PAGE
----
- increased blood pressure
- high blood sugar levels (insulin resistance)
- excess abdominal fat around the waist
- high cholesterol levels
Having one of these risk factors does not mean that you have metabolic syndrome X. However, having one of these risk factors will increase your chances of developing cardiovascular diseases. Having two or more of these factors will increase your risk of health complications even more.
The American Heart Association (AHA) reports that 35 percent of adults currently have this condition.
Metabolic syndrome X is also known as metabolic syndrome, insulin resistance, dysmetabolic syndrome, and syndrome X.
The risk factors for metabolic syndrome X are related to obesity. The two most important risk factors for developing the condition are:
- central obesity or excess fat around the middle and upper parts of the body
- insulin resistance, which makes it difficult for the body to use sugar
There are other factors that can increase your risk of developing metabolic syndrome X. One factor is your age. Less than 10 percent of people in their twenties have the syndrome, but 40 percent of people in their sixties have it. Other risk factors are not getting enough exercise and having other family members with the syndrome. Women who have been diagnosed with polycystic ovary syndrome, a metabolic disorder that affects hormones and the reproductive system, have an increased risk of developing metabolic syndrome X.
The most obvious symptom of metabolic syndrome X is excess abdominal fat. However, this symptom does not confirm diagnosis of the condition.
To diagnose metabolic syndrome X, your doctor will need to perform several different tests. The results of these tests will be used to look for three or more signs of the disorder. Tests ordered to diagnose metabolic syndrome X include:
- measurement of waist circumference
- fasting blood triglycerides
- cholesterol levels
- blood pressure
- fasting glucose level
Abnormalities noted on three or more of these tests will indicate the presence of metabolic syndrome X.
The complications that can result from metabolic syndrome X are typically serious and long-term (chronic). They include:
- hardening of the arteries (atherosclerosis)
- heart attack
- kidney disease
- nonalcoholic fatty liver disease
- peripheral artery disease
- cardiovascular disease
If diabetes develops, this can place you at risk for the development of additional health complications including:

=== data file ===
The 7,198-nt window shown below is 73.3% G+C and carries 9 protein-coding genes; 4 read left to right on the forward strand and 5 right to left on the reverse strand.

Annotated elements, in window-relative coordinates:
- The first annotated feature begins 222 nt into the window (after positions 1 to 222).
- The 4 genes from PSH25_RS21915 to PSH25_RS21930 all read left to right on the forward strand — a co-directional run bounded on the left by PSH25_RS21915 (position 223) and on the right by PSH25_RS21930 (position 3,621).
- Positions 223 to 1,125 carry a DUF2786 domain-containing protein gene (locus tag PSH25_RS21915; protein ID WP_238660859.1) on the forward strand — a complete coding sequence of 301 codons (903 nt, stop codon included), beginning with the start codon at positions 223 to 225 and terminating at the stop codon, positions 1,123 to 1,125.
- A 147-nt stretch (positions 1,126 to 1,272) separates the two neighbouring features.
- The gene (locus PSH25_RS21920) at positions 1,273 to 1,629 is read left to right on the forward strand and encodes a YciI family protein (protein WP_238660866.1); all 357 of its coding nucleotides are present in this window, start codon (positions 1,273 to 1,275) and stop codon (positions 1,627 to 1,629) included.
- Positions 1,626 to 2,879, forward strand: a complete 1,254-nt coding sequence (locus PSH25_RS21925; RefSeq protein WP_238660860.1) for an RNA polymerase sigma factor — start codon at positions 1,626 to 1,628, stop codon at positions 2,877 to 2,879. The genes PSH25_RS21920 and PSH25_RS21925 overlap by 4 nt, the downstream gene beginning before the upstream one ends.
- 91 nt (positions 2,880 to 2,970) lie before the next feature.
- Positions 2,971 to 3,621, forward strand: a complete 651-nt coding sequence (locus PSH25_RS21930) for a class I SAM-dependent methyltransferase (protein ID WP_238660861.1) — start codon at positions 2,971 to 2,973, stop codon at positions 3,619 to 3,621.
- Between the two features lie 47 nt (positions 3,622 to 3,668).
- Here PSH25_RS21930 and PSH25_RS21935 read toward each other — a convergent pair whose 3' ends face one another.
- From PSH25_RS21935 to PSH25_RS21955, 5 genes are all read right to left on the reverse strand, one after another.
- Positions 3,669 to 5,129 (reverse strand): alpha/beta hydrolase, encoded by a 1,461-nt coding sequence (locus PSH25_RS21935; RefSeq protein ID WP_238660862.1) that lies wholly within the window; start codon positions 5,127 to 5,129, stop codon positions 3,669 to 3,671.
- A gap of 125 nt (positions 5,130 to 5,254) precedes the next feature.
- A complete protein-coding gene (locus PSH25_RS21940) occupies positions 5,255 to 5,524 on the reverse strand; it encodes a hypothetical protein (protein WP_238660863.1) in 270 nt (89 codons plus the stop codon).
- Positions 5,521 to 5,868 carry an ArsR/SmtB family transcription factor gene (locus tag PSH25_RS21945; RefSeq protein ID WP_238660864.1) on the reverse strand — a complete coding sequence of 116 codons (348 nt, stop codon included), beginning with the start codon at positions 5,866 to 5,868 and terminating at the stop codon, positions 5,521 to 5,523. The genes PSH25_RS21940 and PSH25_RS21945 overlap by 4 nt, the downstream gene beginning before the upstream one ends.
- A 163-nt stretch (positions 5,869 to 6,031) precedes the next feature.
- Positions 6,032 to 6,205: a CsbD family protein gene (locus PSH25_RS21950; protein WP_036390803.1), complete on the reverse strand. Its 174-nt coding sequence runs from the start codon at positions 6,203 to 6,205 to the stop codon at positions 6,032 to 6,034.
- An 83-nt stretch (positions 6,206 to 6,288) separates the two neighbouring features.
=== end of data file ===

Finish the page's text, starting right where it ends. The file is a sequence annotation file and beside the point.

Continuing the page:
- eye damage (retinopathy)
- nerve damage (neuropathy)
- kidney disease
- amputation of limbs
If you are diagnosed with metabolic syndrome X, the goal of treatment will be to reduce your risk of developing further health complications. Your doctor will recommend lifestyle changes that may include losing between seven and 10 percent of your current weight and getting at least 30 minutes of moderate to intense exercise five to seven days a week. Your doctor may also suggest that you quit smoking and reduce or eliminate alcohol consumption.
Your doctor may prescribe medications to reduce your blood pressure, cholesterol, and blood sugar. He or she also may prescribe low-dose aspirin to help reduce your risk of stroke and heart attack .
The outlook for people who develop metabolic syndrome X can be quite good if symptoms of the disorder are managed. Individuals who take their doctor’s advice, eat right, exercise, stop smoking, and lose weight will reduce their chances of developing serious health problems such as a heart attack or stroke.
Although treatment to reduce the symptoms of metabolic syndrome X will help reduce health complications, most people with this condition will have a long-term risk of developing cardiovascular disease. If you develop this condition, you will need to be monitored by your doctor to help prevent serious health problems including heart attack or stroke.
Preventing metabolic syndrome X is certainly possible. Basically, you will have to make changes in your lifestyle to prevent the development of the condition.
In particular, you should eat a healthy diet that includes fruits, vegetables, and whole grains. You should also get moving. Regular physical activity will reduce your blood pressure, blood sugar levels, and cholesterol levels. The key is to try to maintain a healthy weight.
Prevention of metabolic syndrome X will also require you to have regular physical exams. Your doctor can measure your blood pressure and complete blood work that may indicate the early development of metabolic syndrome X. Early diagnosis of the condition and treatment will reduce health complications over the long term.